Julia Macy Stroud
October 29, 2017
Year A Proper 25
All Saints’ Church
This rainy, Fall Sunday is the start of a great season at All Saints’, our annual stewardship season, or the month each year where we talk about how we will take care of this place, how we will be good stewards of it financially, how we will offer our time, talent, and money to keep All Saints’ alive.
The perfect beginning to such a discussion is why exist in the first place? What is special about All Saints? What is necessary about All Saints? What do we offer the community and ourselves that merits such careful stewardship? Is 150 years enough? Should we maybe just throw in the towel?
So I will ask you today to keep that question in mind ... a basic existential why are you here, why are we all here, as you move through worship this morning.
Now I'm going to paint you a picture of what I think is a familiar, perhaps universal, New York City scene:
You’re on the subway, and you’re lucky enough to get a seat. You like to be on the edge, so you can lean against the poles on the side of the seat, maybe get in a little shut-eye depending on what time it is and where you’re going. And then the train starts to get crowded, taking on more and more people at every stop. Until someone is forced to lean from the other side, against those same poles, the back mid-section of their body now protruding slightly through and against your face.
UGGHGHGHGH. ICK. Get out of my space. You look up at the back of this interloper and think, “Do you not realize there is someone here?” Every little thing they then do becomes fodder for your increasing annoyance and anger towards them. Ugh, you can hear the music through their headphones and it is awful. Their backpack, thrown on the ground, is perilously close to leaning against your leg. “You are the worst,” you think.
So here’s another familiar subway scene:
You’re waiting and waiting and waiting on the platform. You were about 3 minutes late when you left your apartment, but then you remembered you forgot your umbrella, so then you were 7 minutes late, and then you just missed a train. So now, all of a sudden you’re 17 minutes late, maybe for work, maybe you know your boss will not be happy about that ....
And then ten minutes goes by and the train is not there and the platform is getting crowwwwwded. And the train finally comes 3 minutes later and now you’re 20 minutes late and the car is crowwwwwded. So you just kind of sneak in the best you can, sidewise, so you’re leaning against the side rail next to a seat. You take your backpack off because you’re a good subway rider and put it on the ground wherever you can find a spot and put in your headphones to try to get a little peace of mind but every single person around you is driving you crazy. If people would just move IN there would be enough space. And if this person who is so lucky to have a seat behind you would just stop leaning against your backside. Ugh, “you are the WORST,” you think.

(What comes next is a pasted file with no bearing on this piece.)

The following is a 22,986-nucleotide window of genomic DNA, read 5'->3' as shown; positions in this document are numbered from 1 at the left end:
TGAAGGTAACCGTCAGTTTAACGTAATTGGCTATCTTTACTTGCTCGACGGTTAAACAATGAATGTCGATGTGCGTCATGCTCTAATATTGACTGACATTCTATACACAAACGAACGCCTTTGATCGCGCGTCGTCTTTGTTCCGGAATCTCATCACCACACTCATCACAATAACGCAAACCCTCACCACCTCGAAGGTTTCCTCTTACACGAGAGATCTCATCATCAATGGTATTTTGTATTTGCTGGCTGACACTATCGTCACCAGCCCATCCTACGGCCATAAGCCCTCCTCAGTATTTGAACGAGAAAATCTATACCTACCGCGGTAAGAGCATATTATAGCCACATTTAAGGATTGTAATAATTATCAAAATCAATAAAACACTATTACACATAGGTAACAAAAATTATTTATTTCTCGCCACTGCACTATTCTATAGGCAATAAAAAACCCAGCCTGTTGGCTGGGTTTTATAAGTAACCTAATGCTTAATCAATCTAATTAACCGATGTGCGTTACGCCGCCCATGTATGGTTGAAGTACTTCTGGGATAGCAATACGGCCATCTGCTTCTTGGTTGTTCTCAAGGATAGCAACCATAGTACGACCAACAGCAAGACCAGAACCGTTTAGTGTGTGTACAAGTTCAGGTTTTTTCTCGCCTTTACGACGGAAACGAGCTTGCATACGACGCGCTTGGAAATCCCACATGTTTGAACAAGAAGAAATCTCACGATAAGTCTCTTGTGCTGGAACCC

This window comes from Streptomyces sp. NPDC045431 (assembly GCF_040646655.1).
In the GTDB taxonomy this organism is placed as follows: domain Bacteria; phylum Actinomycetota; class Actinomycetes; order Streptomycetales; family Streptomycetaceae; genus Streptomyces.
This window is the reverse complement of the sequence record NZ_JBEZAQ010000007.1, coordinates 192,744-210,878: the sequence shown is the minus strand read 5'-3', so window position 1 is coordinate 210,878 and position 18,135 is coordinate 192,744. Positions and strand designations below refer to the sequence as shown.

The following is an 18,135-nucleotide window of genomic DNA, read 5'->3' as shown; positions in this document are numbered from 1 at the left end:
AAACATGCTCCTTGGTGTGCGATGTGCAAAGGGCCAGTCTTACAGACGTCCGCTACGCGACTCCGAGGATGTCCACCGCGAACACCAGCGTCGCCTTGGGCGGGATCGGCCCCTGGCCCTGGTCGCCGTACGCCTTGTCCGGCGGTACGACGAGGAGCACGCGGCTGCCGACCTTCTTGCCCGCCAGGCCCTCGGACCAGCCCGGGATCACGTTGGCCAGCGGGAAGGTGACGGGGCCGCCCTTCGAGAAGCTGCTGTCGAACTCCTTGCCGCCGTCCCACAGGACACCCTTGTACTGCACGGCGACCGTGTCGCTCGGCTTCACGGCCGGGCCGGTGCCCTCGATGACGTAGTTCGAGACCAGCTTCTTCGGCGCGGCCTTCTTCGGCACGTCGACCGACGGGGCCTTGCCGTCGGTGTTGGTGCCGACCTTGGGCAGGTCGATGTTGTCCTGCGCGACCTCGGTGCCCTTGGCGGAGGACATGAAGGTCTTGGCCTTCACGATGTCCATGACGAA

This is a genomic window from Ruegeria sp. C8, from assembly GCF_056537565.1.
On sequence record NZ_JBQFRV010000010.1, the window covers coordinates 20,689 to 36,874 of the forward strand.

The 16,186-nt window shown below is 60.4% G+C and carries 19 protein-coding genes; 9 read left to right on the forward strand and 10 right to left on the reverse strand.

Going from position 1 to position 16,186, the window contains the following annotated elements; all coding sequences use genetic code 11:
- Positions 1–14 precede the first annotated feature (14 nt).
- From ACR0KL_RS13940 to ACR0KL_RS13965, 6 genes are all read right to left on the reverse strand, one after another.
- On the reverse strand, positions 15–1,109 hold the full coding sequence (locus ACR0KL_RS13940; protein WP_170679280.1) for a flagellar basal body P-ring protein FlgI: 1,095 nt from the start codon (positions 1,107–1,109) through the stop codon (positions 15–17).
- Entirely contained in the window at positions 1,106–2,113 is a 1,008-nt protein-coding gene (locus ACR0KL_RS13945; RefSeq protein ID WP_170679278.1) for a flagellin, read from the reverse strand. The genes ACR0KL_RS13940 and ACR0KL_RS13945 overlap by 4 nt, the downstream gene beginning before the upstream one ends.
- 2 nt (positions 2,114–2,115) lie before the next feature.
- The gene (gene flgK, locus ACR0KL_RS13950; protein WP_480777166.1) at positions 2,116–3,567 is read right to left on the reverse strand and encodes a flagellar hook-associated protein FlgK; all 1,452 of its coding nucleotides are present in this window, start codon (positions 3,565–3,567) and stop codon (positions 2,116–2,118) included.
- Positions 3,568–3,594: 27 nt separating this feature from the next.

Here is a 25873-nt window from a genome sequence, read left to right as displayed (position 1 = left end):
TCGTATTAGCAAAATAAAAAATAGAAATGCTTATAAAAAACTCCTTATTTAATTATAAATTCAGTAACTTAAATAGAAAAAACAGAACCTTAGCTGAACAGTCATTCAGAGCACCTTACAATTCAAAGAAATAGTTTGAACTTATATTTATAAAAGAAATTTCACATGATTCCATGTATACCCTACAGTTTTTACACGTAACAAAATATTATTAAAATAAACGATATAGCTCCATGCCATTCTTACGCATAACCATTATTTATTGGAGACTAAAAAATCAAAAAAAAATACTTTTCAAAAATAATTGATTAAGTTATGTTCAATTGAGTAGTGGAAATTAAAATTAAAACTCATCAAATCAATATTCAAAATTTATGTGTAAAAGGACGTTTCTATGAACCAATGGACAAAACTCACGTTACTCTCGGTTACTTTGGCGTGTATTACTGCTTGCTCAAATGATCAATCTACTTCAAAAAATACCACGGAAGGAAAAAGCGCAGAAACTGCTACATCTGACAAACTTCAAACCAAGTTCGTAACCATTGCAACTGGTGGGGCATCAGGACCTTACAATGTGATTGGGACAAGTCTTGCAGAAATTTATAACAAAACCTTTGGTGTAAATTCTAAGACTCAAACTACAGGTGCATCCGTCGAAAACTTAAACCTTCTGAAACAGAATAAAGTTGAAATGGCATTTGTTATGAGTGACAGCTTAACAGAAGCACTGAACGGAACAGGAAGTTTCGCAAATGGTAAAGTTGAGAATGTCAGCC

You’ve probably figured it out by now, you are both people. Have we not all been both people?
“’You shall love the Lord your God with all your heart, and with all your soul, and with all your mind.’ This is the greatest and first commandment. And a second is like it: ‘You shall love your neighbor as yourself.’ On these two commandments hang all the law and the prophets.”
Jesus has thrown up a flare here today: this is the thing to pay attention to, this is the one--Rarely has a preacher’s job been easier!
Of all the other things in all of scripture, this is the most important and the second most important thing to know, this is the Great Commandment, all you really need to know: Love God. Love your neighbor.
Love God. Love your neighbor.
Love God. Love your neighbor.
Amen. Sermon over. What else is there to say?
Well, it’s not easy is it? And my little opening example is just the tiniest, most simple, banal example of a situation that plays out over and over every day in slightly bigger or much bigger or nastier or even systemic ways -- we do not love our neighbors, we do not love ourselves.
We do not love our neighbors when we don’t welcome them in,
when we don’t provide healthcare, especially for children,
when we put them in prison, at especially high rates if you’re a neighbor of color,
we do not love our neighbors when we let them sleep in the street.
We do not love our neighbors when we use guns to kill huge numbers of neighbors at one time, to wound hundreds of neighbors and not offer them any care.
And if we do not love our neighbors, how are we loving God? We aren’t, we can’t.
So if it’s so simple, then what does LOVE look like? What does it really mean to LOVE GOD with all your heart and soul and mind, and to LOVE YOUR NEIGHBOR AS YOURSELF.